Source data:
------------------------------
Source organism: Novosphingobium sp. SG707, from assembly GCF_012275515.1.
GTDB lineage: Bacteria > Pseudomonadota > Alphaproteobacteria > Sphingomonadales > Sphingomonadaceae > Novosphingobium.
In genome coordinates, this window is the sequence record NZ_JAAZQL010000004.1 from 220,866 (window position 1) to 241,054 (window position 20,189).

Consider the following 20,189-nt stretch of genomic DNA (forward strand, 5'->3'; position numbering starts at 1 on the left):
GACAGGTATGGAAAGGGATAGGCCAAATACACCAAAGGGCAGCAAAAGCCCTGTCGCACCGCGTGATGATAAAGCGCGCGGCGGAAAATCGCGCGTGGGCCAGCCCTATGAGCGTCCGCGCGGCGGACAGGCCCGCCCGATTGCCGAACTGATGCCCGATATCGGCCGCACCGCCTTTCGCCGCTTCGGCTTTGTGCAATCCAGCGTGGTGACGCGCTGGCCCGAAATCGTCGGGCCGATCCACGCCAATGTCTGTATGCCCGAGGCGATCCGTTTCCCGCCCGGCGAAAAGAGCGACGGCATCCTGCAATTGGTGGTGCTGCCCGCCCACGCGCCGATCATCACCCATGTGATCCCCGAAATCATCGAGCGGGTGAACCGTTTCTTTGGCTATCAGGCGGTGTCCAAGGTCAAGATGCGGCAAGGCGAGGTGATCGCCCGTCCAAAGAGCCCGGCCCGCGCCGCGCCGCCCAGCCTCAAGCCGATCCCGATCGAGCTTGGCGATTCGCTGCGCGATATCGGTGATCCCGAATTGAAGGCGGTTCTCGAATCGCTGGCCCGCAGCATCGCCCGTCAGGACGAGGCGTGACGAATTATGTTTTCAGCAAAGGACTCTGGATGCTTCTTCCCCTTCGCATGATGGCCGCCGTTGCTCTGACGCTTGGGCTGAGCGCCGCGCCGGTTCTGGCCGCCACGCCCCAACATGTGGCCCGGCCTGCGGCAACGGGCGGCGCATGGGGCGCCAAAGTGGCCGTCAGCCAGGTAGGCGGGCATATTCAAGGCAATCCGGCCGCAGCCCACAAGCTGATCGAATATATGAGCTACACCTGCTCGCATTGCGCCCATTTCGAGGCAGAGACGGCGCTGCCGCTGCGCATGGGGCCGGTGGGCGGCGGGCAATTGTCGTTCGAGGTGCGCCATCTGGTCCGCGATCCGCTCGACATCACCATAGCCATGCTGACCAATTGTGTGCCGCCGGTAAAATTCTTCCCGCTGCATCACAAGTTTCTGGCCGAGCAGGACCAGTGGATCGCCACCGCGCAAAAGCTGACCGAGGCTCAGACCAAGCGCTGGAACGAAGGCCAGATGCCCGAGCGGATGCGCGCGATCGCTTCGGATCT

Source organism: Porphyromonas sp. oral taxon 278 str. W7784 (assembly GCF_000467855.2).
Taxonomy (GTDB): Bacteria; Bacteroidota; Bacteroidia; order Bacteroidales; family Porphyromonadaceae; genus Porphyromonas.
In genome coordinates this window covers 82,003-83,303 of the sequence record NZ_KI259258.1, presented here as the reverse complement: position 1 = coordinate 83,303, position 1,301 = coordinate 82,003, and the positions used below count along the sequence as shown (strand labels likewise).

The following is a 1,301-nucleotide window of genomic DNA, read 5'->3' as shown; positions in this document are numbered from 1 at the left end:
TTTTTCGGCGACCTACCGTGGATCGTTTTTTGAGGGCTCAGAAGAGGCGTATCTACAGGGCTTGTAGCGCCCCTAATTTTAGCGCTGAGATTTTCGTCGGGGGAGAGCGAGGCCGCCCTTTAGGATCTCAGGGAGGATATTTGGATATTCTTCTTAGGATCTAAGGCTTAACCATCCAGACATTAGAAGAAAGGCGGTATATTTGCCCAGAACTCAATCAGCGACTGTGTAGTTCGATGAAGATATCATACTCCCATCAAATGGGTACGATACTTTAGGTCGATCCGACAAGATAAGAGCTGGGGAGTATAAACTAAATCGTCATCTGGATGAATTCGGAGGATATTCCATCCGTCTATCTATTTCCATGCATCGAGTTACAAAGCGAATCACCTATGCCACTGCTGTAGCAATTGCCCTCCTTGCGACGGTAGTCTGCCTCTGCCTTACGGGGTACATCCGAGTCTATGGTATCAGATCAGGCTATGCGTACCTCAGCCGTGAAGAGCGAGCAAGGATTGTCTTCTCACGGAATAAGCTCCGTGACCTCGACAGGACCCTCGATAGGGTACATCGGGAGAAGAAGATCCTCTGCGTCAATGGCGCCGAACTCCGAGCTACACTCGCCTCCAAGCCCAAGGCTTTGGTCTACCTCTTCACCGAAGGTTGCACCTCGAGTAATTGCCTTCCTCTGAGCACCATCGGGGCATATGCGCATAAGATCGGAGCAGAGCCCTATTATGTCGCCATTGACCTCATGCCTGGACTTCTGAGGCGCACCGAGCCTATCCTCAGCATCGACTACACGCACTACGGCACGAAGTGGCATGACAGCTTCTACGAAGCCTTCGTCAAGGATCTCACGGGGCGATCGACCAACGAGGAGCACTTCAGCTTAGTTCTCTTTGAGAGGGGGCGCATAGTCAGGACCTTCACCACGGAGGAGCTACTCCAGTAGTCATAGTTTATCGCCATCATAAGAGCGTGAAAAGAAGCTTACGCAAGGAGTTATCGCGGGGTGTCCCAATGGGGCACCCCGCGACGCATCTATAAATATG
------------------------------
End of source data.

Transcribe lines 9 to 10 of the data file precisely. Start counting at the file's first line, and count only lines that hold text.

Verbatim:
The following is a 1,301-nucleotide window of genomic DNA, read 5'->3' as shown; positions in this document are numbered from 1 at the left end:
TTTTTCGGCGACCTACCGTGGATCGTTTTTTGAGGGCTCAGAAGAGGCGTATCTACAGGGCTTGTAGCGCCCCTAATTTTAGCGCTGAGATTTTCGTCGGGGGAGAGCGAGGCCGCCCTTTAGGATCTCAGGGAGGATATTTGGATATTCTTCTTAGGATCTAAGGCTTAACCATCCAGACATTAGAAGAAAGGCGGTATATTTGCCCAGAACTCAATCAGCGACTGTGTAGTTCGATGAAGATATCATACTCCCATCAAATGGGTACGATACTTTAGGTCGATCCGACAAGATAAGAGCTGGGGAGTATAAACTAAATCGTCATCTGGATGAATTCGGAGGATATTCCATCCGTCTATCTATTTCCATGCATCGAGTTACAAAGCGAATCACCTATGCCACTGCTGTAGCAATTGCCCTCCTTGCGACGGTAGTCTGCCTCTGCCTTACGGGGTACATCCGAGTCTATGGTATCAGATCAGGCTATGCGTACCTCAGCCGTGAAGAGCGAGCAAGGATTGTCTTCTCACGGAATAAGCTCCGTGACCTCGACAGGACCCTCGATAGGGTACATCGGGAGAAGAAGATCCTCTGCGTCAATGGCGCCGAACTCCGAGCTACACTCGCCTCCAAGCCCAAGGCTTTGGTCTACCTCTTCACCGAAGGTTGCACCTCGAGTAATTGCCTTCCTCTGAGCACCATCGGGGCATATGCGCATAAGATCGGAGCAGAGCCCTATTATGTCGCCATTGACCTCATGCCTGGACTTCTGAGGCGCACCGAGCCTATCCTCAGCATCGACTACACGCACTACGGCACGAAGTGGCATGACAGCTTCTACGAAGCCTTCGTCAAGGATCTCACGGGGCGATCGACCAACGAGGAGCACTTCAGCTTAGTTCTCTTTGAGAGGGGGCGCATAGTCAGGACCTTCACCACGGAGGAGCTACTCCAGTAGTCATAGTTTATCGCCATCATAAGAGCGTGAAAAGAAGCTTACGCAAGGAGTTATCGCGGGGTGTCCCAATGGGGCACCCCGCGACGCATCTATAAATATG